The spire of the 'A' listed Royston Hill parish church. Scotland  cares as much about its Christian sites as it does about its pagan ones. See

Torches are lit to mark N. S, E and W

More people arriving

Here comes Duncan and Linda Lunan now with friends

Linda in front, Duncan third

The ritual is not in the slightest po-faced - a serious matter but with some excellent banter

Duncan gives a short speech explaining how and why the circle was built (see
links at beginning)

Some friendly cops have arrived. Possibly to check that no coonsillors are being wicker manned

'Blossom, my darling, blossom, be a rose
Of roses unchidden and purposeless; a rose
For rosiness only, without an ulterior motive;
For me it is more than enough if the flower unclose. '
- D H Lawrence, Rose of All the World 

Not as dramatic a sunset as 2010. Mustn't grunble

Procession to the circle

Rice paper tokens

Duncan signing a copy of his book

Scotland on Sunday photographer

The reading here invokes the eagle

Touching the stone

Sharing of food and drink

Alex adding rice paper to the Hawthorn. Alex's blog is very interesting about Glasgow and environs . See

Lovely Rescue greyhounds

Will be leaving on bikes shortly

The circle is now open. Great ceremony

Off we go on our bikes

Will return by a different route, off to the right

Some still arriving - crowd was  70-80 I think. Very good given the weather was supposed to be awful

Looking back

We cross that bridge on left

And out onto Kyle St

Heading down towards Buchanan St bus station

Thank you for browsing, dear visitor. And finally, I must plug  my wee book Brief Encounters - the KIndle edn is now available on Amazon for 99p!!!

There is much Scottish interest in the book, including Macbeth's pilgrimage to meet the Pope, Flora MacDonald meeting Dr Johnson, Walter Scott meeting Burns  and much more. For glowing reviews of the print edition, see the end of this post.

My other wee blogs are

Reviews of Scotland: 1000 Things You Need to Know


'I love it - I'm giving this copy to a friend and buying another for myself' - Darren Adam, Presenter, Radio Forth, 17 November 2008

‘It’s a great wee book’ – Stephen Jardine, introducing Edwin Moore on Scottish Television’s Five-Thirty Show

'A fantastic book' - Scott Wilson , talk 107 Breakfast Show host 

'A great read' - Dougie Jackson, Drivetime host, Smooth Radio 105.2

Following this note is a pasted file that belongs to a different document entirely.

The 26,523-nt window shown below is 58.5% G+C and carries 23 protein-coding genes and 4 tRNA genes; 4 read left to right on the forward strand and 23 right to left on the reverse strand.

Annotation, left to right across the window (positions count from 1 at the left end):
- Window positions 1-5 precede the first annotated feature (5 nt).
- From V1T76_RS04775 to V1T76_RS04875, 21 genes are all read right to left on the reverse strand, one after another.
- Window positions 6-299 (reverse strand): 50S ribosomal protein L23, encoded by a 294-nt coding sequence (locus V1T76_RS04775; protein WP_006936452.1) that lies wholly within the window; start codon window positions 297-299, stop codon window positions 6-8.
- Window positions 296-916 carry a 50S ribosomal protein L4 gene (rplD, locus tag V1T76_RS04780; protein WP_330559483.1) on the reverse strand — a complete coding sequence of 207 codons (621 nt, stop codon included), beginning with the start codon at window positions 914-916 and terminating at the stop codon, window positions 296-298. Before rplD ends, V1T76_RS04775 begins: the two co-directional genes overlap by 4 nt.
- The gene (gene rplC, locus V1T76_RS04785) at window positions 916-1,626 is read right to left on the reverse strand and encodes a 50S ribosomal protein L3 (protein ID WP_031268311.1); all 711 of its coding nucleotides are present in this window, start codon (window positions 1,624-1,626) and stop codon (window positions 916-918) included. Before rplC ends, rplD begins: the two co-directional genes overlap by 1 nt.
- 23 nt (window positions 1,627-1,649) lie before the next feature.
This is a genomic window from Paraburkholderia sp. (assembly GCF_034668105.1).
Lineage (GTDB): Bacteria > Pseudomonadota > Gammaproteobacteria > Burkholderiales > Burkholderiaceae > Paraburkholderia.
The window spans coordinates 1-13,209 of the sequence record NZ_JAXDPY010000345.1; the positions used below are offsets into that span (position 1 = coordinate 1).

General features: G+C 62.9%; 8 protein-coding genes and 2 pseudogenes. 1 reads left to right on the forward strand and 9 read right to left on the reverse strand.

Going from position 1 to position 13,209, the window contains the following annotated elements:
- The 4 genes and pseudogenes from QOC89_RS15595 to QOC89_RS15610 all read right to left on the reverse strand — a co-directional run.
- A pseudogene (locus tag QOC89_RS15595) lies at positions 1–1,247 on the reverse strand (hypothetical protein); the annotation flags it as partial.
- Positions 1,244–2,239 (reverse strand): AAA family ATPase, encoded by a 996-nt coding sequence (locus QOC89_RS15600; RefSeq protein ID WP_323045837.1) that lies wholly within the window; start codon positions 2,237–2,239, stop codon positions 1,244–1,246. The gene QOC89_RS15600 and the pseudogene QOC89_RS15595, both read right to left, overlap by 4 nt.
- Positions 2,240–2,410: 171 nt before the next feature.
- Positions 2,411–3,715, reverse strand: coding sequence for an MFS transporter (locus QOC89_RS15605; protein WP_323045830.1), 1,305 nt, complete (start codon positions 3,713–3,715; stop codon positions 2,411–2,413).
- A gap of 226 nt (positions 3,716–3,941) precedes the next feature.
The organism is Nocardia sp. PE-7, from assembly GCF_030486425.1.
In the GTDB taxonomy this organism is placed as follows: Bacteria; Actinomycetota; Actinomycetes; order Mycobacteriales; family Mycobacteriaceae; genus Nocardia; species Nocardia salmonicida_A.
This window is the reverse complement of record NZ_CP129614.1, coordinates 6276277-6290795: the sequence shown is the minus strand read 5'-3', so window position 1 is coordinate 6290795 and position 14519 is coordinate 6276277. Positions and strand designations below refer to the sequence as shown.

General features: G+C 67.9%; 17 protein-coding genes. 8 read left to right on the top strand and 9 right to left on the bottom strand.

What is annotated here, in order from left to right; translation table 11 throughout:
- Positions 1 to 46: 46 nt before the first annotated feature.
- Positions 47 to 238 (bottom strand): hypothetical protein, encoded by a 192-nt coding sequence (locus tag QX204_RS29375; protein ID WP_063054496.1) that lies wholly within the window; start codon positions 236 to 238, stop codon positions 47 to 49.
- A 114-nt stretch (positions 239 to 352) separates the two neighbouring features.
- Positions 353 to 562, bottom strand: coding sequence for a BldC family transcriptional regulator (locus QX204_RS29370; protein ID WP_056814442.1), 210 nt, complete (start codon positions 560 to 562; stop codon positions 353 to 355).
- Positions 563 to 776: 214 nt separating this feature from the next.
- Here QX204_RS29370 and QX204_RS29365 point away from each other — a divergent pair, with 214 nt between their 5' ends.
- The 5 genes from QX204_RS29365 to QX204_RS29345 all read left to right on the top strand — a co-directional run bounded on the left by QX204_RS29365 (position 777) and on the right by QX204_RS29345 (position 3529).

'Despite its apparently humorous format, this is a serious and extensive dictionary on all things Scottish; from Jean Redpath to Lorne sausage, from Flodden to the Corries. Is particularly good on history and minutiae. There's a useful chapter on famous Scottish legal cases and another on literature. Excellent' - Royal Scottish Legion, Feb 2009

'This is the ultimate Scottish reference book' - Waterstones Christmas catalogue, 2008

'This is a fascinating look at the history of Scotland: its languages, politics and great achievements, from its origins in the ancient landmass of Laurentia 400 million years ago, to devolution and Billy Connolly. Edwin Moore has collected a thousand important facts about this beautiful country, covering Scottish history and culture, correcting misconceptions, and examining the mysteries of haggis and bagpipes with insight, warmth and impressive attention to detail' - The Good Book Guide, November 2008

'This is a recipe for revealing how horribly ill informed you are about your country. Although, if you are skillful, you can nod sagely as you read some new fact and mutter 'Ah, yes!' as if recalling the information from your excellent schooling. Where else will you find a real recipe for making haggis from scratch side by side with a potted biography of David Hume; a section of the Declaration of Arbroath and the curiously touching fact that Lulu was only 15 when she had a hit with 'Shout'? The whole thing is of course, silly - but oh so addictive.' - Matthew Perren, i-on Glasgow, December 2008